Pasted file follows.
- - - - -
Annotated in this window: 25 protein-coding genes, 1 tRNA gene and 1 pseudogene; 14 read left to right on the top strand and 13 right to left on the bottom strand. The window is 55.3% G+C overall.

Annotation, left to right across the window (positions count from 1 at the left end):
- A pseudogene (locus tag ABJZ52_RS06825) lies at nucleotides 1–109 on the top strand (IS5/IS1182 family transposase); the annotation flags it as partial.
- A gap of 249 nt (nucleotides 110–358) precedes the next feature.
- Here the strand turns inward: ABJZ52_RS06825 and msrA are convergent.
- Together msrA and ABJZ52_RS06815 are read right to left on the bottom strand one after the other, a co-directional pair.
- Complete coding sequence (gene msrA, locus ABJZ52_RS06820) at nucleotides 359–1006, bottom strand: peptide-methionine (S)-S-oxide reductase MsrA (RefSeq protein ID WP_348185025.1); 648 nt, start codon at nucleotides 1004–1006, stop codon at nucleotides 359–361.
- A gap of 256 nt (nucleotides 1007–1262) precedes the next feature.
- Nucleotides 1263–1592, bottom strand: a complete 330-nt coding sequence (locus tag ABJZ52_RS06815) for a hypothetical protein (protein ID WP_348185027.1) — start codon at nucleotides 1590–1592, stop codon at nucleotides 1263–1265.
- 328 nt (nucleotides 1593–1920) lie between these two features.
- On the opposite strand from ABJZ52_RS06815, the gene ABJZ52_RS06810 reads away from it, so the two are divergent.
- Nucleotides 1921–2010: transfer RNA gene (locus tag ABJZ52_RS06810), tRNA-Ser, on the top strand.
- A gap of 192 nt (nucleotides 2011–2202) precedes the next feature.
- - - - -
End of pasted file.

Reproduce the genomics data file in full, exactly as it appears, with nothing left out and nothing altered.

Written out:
Annotated in this window: 25 protein-coding genes, 1 tRNA gene and 1 pseudogene; 14 read left to right on the top strand and 13 right to left on the bottom strand. The window is 55.3% G+C overall.

Annotation, left to right across the window (positions count from 1 at the left end):
- A pseudogene (locus tag ABJZ52_RS06825) lies at nucleotides 1–109 on the top strand (IS5/IS1182 family transposase); the annotation flags it as partial.
- A gap of 249 nt (nucleotides 110–358) precedes the next feature.
- Here the strand turns inward: ABJZ52_RS06825 and msrA are convergent.
- Together msrA and ABJZ52_RS06815 are read right to left on the bottom strand one after the other, a co-directional pair.
- Complete coding sequence (gene msrA, locus ABJZ52_RS06820) at nucleotides 359–1006, bottom strand: peptide-methionine (S)-S-oxide reductase MsrA (RefSeq protein ID WP_348185025.1); 648 nt, start codon at nucleotides 1004–1006, stop codon at nucleotides 359–361.
- A gap of 256 nt (nucleotides 1007–1262) precedes the next feature.
- Nucleotides 1263–1592, bottom strand: a complete 330-nt coding sequence (locus tag ABJZ52_RS06815) for a hypothetical protein (protein ID WP_348185027.1) — start codon at nucleotides 1590–1592, stop codon at nucleotides 1263–1265.
- 328 nt (nucleotides 1593–1920) lie between these two features.
- On the opposite strand from ABJZ52_RS06815, the gene ABJZ52_RS06810 reads away from it, so the two are divergent.
- Nucleotides 1921–2010: transfer RNA gene (locus tag ABJZ52_RS06810), tRNA-Ser, on the top strand.
- A gap of 192 nt (nucleotides 2011–2202) precedes the next feature.